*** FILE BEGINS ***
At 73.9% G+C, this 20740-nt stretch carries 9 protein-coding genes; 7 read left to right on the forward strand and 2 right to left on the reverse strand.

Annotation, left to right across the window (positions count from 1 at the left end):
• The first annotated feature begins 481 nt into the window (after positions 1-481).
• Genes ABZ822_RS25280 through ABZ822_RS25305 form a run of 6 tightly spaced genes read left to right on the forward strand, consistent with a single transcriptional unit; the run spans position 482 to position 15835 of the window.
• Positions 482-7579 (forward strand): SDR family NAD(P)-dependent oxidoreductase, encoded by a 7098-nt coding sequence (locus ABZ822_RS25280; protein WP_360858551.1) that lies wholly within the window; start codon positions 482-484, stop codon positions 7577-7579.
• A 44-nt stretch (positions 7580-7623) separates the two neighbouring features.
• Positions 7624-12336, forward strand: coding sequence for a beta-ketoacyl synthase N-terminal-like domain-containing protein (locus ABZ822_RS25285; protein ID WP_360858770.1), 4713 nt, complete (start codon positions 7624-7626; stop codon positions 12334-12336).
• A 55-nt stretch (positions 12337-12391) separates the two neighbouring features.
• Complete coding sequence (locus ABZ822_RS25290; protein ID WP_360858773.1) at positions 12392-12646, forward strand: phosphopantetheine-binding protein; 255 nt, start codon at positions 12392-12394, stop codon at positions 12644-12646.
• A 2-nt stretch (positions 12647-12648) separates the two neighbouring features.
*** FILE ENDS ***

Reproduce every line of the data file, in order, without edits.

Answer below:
At 73.9% G+C, this 20740-nt stretch carries 9 protein-coding genes; 7 read left to right on the forward strand and 2 right to left on the reverse strand.

Annotation, left to right across the window (positions count from 1 at the left end):
• The first annotated feature begins 481 nt into the window (after positions 1-481).
• Genes ABZ822_RS25280 through ABZ822_RS25305 form a run of 6 tightly spaced genes read left to right on the forward strand, consistent with a single transcriptional unit; the run spans position 482 to position 15835 of the window.
• Positions 482-7579 (forward strand): SDR family NAD(P)-dependent oxidoreductase, encoded by a 7098-nt coding sequence (locus ABZ822_RS25280; protein WP_360858551.1) that lies wholly within the window; start codon positions 482-484, stop codon positions 7577-7579.
• A 44-nt stretch (positions 7580-7623) separates the two neighbouring features.
• Positions 7624-12336, forward strand: coding sequence for a beta-ketoacyl synthase N-terminal-like domain-containing protein (locus ABZ822_RS25285; protein ID WP_360858770.1), 4713 nt, complete (start codon positions 7624-7626; stop codon positions 12334-12336).
• A 55-nt stretch (positions 12337-12391) separates the two neighbouring features.
• Complete coding sequence (locus ABZ822_RS25290; protein ID WP_360858773.1) at positions 12392-12646, forward strand: phosphopantetheine-binding protein; 255 nt, start codon at positions 12392-12394, stop codon at positions 12644-12646.
• A 2-nt stretch (positions 12647-12648) separates the two neighbouring features.